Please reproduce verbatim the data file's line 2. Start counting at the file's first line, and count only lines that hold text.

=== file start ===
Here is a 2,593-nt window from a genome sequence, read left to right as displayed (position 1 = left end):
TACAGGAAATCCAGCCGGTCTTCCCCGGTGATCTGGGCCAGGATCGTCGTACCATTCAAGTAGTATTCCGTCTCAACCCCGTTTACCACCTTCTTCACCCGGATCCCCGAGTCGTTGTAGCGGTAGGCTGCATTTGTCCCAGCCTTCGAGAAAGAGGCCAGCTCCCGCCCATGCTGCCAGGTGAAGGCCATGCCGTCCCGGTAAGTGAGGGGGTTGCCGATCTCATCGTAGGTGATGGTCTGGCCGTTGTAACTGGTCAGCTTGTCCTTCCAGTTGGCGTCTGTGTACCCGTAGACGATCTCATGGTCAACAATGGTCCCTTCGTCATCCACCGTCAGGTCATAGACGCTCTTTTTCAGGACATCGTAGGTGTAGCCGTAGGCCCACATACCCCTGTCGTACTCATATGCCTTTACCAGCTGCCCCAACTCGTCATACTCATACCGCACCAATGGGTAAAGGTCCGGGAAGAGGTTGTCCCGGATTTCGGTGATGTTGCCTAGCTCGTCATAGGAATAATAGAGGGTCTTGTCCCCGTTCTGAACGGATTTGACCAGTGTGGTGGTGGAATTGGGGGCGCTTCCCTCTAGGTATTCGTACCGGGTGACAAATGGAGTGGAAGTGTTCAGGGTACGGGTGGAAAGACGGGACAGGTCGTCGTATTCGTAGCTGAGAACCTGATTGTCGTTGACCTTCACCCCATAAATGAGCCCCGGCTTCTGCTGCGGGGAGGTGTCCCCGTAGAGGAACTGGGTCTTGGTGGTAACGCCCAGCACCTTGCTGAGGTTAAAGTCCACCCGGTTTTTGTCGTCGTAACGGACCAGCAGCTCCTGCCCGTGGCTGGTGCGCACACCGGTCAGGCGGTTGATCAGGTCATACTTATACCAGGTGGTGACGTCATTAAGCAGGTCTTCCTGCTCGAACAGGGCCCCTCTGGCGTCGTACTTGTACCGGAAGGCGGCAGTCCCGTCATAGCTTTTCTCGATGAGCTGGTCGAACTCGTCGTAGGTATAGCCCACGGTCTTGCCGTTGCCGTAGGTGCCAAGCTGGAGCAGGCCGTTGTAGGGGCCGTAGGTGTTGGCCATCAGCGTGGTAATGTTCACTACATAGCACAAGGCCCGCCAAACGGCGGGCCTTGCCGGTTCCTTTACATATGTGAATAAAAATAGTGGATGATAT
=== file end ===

TACAGGAAATCCAGCCGGTCTTCCCCGGTGATCTGGGCCAGGATCGTCGTACCATTCAAGTAGTATTCCGTCTCAACCCCGTTTACCACCTTCTTCACCCGGATCCCCGAGTCGTTGTAGCGGTAGGCTGCATTTGTCCCAGCCTTCGAGAAAGAGGCCAGCTCCCGCCCATGCTGCCAGGTGAAGGCCATGCCGTCCCGGTAAGTGAGGGGGTTGCCGATCTCATCGTAGGTGATGGTCTGGCCGTTGTAACTGGTCAGCTTGTCCTTCCAGTTGGCGTCTGTGTACCCGTAGACGATCTCATGGTCAACAATGGTCCCTTCGTCATCCACCGTCAGGTCATAGACGCTCTTTTTCAGGACATCGTAGGTGTAGCCGTAGGCCCACATACCCCTGTCGTACTCATATGCCTTTACCAGCTGCCCCAACTCGTCATACTCATACCGCACCAATGGGTAAAGGTCCGGGAAGAGGTTGTCCCGGATTTCGGTGATGTTGCCTAGCTCGTCATAGGAATAATAGAGGGTCTTGTCCCCGTTCTGAACGGATTTGACCAGTGTGGTGGTGGAATTGGGGGCGCTTCCCTCTAGGTATTCGTACCGGGTGACAAATGGAGTGGAAGTGTTCAGGGTACGGGTGGAAAGACGGGACAGGTCGTCGTATTCGTAGCTGAGAACCTGATTGTCGTTGACCTTCACCCCATAAATGAGCCCCGGCTTCTGCTGCGGGGAGGTGTCCCCGTAGAGGAACTGGGTCTTGGTGGTAACGCCCAGCACCTTGCTGAGGTTAAAGTCCACCCGGTTTTTGTCGTCGTAACGGACCAGCAGCTCCTGCCCGTGGCTGGTGCGCACACCGGTCAGGCGGTTGATCAGGTCATACTTATACCAGGTGGTGACGTCATTAAGCAGGTCTTCCTGCTCGAACAGGGCCCCTCTGGCGTCGTACTTGTACCGGAAGGCGGCAGTCCCGTCATAGCTTTTCTCGATGAGCTGGTCGAACTCGTCGTAGGTATAGCCCACGGTCTTGCCGTTGCCGTAGGTGCCAAGCTGGAGCAGGCCGTTGTAGGGGCCGTAGGTGTTGGCCATCAGCGTGGTAATGTTCACTACATAGCACAAGGCCCGCCAAACGGCGGGCCTTGCCGGTTCCTTTACATATGTGAATAAAAATAGTGGATGATAT